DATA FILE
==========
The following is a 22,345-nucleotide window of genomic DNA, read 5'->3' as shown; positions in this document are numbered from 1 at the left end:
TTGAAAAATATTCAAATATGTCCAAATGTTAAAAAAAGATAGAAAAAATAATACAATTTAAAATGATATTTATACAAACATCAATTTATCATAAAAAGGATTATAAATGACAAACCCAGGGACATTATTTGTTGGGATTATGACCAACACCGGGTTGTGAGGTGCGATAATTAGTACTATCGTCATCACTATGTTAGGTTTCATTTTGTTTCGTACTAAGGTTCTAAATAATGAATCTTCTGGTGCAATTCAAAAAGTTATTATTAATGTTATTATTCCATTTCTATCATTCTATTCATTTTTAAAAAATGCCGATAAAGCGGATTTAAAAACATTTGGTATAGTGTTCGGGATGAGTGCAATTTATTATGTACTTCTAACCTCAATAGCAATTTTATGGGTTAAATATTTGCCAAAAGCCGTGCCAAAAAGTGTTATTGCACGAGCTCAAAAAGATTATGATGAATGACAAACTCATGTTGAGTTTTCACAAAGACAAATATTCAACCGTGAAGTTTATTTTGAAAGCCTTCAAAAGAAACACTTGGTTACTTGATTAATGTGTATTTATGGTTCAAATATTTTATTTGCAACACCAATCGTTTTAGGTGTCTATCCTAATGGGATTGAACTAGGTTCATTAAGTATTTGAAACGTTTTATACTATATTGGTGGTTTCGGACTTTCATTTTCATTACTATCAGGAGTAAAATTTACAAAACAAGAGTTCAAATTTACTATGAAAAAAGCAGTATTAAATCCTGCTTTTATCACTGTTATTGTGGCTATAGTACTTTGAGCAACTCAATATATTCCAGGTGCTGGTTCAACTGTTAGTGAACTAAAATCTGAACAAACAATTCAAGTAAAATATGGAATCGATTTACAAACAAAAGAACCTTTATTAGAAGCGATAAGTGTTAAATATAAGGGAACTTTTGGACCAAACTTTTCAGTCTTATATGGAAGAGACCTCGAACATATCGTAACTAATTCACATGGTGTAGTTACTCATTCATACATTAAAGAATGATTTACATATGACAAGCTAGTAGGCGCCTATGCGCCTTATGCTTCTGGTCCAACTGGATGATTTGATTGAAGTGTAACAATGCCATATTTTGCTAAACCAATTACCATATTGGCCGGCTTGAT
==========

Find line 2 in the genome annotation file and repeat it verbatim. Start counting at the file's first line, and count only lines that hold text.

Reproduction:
TTGAAAAATATTCAAATATGTCCAAATGTTAAAAAAAGATAGAAAAAATAATACAATTTAAAATGATATTTATACAAACATCAATTTATCATAAAAAGGATTATAAATGACAAACCCAGGGACATTATTTGTTGGGATTATGACCAACACCGGGTTGTGAGGTGCGATAATTAGTACTATCGTCATCACTATGTTAGGTTTCATTTTGTTTCGTACTAAGGTTCTAAATAATGAATCTTCTGGTGCAATTCAAAAAGTTATTATTAATGTTATTATTCCATTTCTATCATTCTATTCATTTTTAAAAAATGCCGATAAAGCGGATTTAAAAACATTTGGTATAGTGTTCGGGATGAGTGCAATTTATTATGTACTTCTAACCTCAATAGCAATTTTATGGGTTAAATATTTGCCAAAAGCCGTGCCAAAAAGTGTTATTGCACGAGCTCAAAAAGATTATGATGAATGACAAACTCATGTTGAGTTTTCACAAAGACAAATATTCAACCGTGAAGTTTATTTTGAAAGCCTTCAAAAGAAACACTTGGTTACTTGATTAATGTGTATTTATGGTTCAAATATTTTATTTGCAACACCAATCGTTTTAGGTGTCTATCCTAATGGGATTGAACTAGGTTCATTAAGTATTTGAAACGTTTTATACTATATTGGTGGTTTCGGACTTTCATTTTCATTACTATCAGGAGTAAAATTTACAAAACAAGAGTTCAAATTTACTATGAAAAAAGCAGTATTAAATCCTGCTTTTATCACTGTTATTGTGGCTATAGTACTTTGAGCAACTCAATATATTCCAGGTGCTGGTTCAACTGTTAGTGAACTAAAATCTGAACAAACAATTCAAGTAAAATATGGAATCGATTTACAAACAAAAGAACCTTTATTAGAAGCGATAAGTGTTAAATATAAGGGAACTTTTGGACCAAACTTTTCAGTCTTATATGGAAGAGACCTCGAACATATCGTAACTAATTCACATGGTGTAGTTACTCATTCATACATTAAAGAATGATTTACATATGACAAGCTAGTAGGCGCCTATGCGCCTTATGCTTCTGGTCCAACTGGATGATTTGATTGAAGTGTAACAATGCCATATTTTGCTAAACCAATTACCATATTGGCCGGCTTGAT